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Jam session


When my 23-year-old baby-sitter invited me to a jelly party, I was both flattered and flustered. I had never heard of such a social event, but the possibilities inherent in the words "jelly party" raised some interesting imagery. Absent among the visions that came to mind, however, was the actual event: a kitchen packed with recent college grads all industriously cooking strawberry preserves and firing up the canning kettle. Huh? Back in my university days, anything daring to call itself a jelly party would involve, at the minimum, grain alcohol, prophylactics and a late-night visit from the local authorities. But I digress.

The home arts and do-it-yourself movement are all kinds of trendy these days, hence the phenomenon of hip young'uns throwing themselves the food equivalent of a quilting bee — all hands on deck to help process and preserve a giant batch of whatever local food is most seasonally delectable at the moment. Right now, raspberries and blueberries are ripening all over Central Florida (the last blackberries are still around, too), and their incomparable just-picked flavor and juiciness puts to shame those pale grocery-store impostors available the other 11 months of the year. (Visit for a convenient list of local produce in season.)

Fortunately you can savor local-berry flavor year round by making jam, which is ridiculously easy. Jam is a low-exertion project in that it's simply mashed fruit cooked with some sugar and pectin until thickened, then poured into jars. (You don't even have to do the canning thing, if you would rather not get into that whole boiling of the jars, etc.; small batches keep in the fridge or freezer until used.) Jelly, on the other hand, involves much skimming and straining to remove all the solids for a completely transparent product, so unless you're one of those obscure kitchen gadget freaks itching to justify the purchase of a jelly bag, jam is the way to go.

You are, however, going to have to get yourself some pectin. Pectin is a naturally occurring substance in fruit, and in the right combination with sugar and acid, pectin acts to form a gel. All fruits contain some pectin; apples and grapes have a lot, which is why commercial "all fruit" jams contain one or both in addition to the main flavor fruit. Other fruits, particularly berries, contain little pectin and so require help in the jelling department. A fair amount of some type of sugar is essential to successful jam; sugar must be present to interact with the pectin and acid for everything to jell, and sugar also acts as a preservative in the finished product. (Sugar works in the same way as salting foods for preservation; it draws out moisture and discourages bacterial growth.)

That sugar, however, does not need to be refined white sugar — other forms of glucose, fructose, whatever-you-got-ose all work, with adaptations. The most widely available standard pectins, like Sure-Jell, require a lot of sugar to thicken, but there are also low-sugar pectins that allow you to reduce the amount of sweetener. My favorite is citrus-based Pomona's Pectin, which allows for using natural sweeteners like stevia, agave nectar and honey — or just plain old sugar if you prefer.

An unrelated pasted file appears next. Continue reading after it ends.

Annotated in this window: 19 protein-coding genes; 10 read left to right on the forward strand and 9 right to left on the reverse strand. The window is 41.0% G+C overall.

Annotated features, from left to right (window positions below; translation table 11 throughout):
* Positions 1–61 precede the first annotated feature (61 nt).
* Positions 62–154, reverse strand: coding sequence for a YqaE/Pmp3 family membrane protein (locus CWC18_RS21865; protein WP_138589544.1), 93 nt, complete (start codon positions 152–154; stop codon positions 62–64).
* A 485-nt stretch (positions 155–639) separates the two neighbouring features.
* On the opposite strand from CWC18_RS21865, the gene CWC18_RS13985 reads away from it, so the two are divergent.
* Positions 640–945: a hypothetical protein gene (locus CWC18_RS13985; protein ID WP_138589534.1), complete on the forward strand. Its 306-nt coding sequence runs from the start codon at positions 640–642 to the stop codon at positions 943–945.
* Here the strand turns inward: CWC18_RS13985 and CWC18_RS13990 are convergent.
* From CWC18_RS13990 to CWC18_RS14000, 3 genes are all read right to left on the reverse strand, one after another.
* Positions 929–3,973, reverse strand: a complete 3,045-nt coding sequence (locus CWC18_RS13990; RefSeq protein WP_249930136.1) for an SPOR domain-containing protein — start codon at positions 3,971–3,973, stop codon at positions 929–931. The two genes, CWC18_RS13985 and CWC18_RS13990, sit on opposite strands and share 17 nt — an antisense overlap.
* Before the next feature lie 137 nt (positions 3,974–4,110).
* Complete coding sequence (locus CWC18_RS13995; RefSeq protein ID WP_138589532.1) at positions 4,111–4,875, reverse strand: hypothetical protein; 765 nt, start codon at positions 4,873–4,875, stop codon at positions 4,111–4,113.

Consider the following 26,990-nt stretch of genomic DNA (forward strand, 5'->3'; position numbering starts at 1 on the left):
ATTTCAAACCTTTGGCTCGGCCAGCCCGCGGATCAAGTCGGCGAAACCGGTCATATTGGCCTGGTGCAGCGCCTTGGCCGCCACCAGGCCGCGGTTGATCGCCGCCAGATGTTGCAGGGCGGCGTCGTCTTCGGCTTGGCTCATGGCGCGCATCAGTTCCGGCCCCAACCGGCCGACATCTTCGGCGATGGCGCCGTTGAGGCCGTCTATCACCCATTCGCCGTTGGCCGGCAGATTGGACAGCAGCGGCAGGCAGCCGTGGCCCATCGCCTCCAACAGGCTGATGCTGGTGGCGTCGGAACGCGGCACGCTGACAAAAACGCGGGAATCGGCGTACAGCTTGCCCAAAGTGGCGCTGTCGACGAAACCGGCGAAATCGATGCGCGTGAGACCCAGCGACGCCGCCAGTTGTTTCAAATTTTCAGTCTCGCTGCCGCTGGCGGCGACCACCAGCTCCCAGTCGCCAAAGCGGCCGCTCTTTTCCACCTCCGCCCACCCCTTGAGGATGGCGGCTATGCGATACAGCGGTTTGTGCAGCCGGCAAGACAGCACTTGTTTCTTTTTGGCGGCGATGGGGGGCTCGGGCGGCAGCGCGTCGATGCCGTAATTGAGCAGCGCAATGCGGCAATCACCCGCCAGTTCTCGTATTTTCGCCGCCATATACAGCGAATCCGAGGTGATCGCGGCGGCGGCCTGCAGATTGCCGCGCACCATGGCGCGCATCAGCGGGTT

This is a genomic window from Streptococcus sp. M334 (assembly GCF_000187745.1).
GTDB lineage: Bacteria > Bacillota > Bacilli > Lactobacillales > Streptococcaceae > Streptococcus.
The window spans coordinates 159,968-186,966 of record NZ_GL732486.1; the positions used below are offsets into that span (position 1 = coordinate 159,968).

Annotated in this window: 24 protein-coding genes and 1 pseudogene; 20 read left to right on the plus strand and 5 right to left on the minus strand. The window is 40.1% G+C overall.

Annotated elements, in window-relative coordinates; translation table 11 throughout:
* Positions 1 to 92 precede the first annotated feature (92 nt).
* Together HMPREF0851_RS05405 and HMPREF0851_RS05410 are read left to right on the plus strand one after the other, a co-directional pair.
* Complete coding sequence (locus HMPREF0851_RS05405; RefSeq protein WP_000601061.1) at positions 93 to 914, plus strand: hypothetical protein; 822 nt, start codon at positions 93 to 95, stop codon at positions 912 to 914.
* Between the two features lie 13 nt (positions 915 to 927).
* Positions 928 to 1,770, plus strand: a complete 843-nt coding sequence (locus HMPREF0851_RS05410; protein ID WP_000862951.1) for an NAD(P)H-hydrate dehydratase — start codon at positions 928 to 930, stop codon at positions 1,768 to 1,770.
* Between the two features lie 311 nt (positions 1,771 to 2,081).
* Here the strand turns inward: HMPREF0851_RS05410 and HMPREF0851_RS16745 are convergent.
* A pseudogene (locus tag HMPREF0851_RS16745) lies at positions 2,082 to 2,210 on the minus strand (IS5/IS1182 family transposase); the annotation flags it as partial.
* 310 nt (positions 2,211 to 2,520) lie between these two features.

When I started making homemade jam a few years back, I was at first appalled by how much sugar is required in standard recipes. The simplest strawberry preserves require two quarts of berries crushed, stirred with six cups of sugar in a pot, brought to a low boil and cooked, stirring frequently, until thick, about 40 minutes. The elegant simplicity of this recipe appeals in theory, but the sugar is nearly double the amount of berries, and the long cooking time really diminishes their taste. Also, the result is just tooth-achingly sweet in a way that obscures the fruit. Lots of experimentation has led me to a nearly foolproof berry jam recipe that uses much less sweetener and the briefest of cooking times to allow the fruit flavor to truly shine. This is less a recipe than a small-batch formula for jam using any kind of berries.

Very berry alterna-jam

31/2 cups locally grown seasonal berries (try raspberries, in season right now)
3/4 cup organic evaporated cane juice (or 2/3 cup granulated honey, or 3/4 cup sugar)
1 box Pomona's Pectin (available from a variety of online sellers)


  • Wash and rinse three 8-ounce containers (glass jars or bowls or plastic food tubs, with airtight lids) in very hot water and set them aside fulof very hot water.
  • Wash berries, setting aside the smallest ones.
  • Put the large berries into a roomy pot and coarsely mash with potato masher; add 11/2 teaspoons calcium water (mixed according to directions from packet in pectin box) and bring to a boi.
  • Meanwhile, in a separate bowthoroughly mix 11/2 teaspoons of Pomona's Pectin powder with your choice of sweetener.
  • Once fruit comes to a boiadd sweetener-pectin mix and smalwhole berries, then cook, stirring constantly, for 2 minutes.
  • Allow to return to a boiand then remove from heat.
  • Pour water out of containers and spoon jam into hot containers; allowing at least 1/4 inch head room.
  • Cover and allow to cooon counter. The jam might look runny at first but wilset as it cools.
  • Keep in fridge up to one month or one year in freezer.

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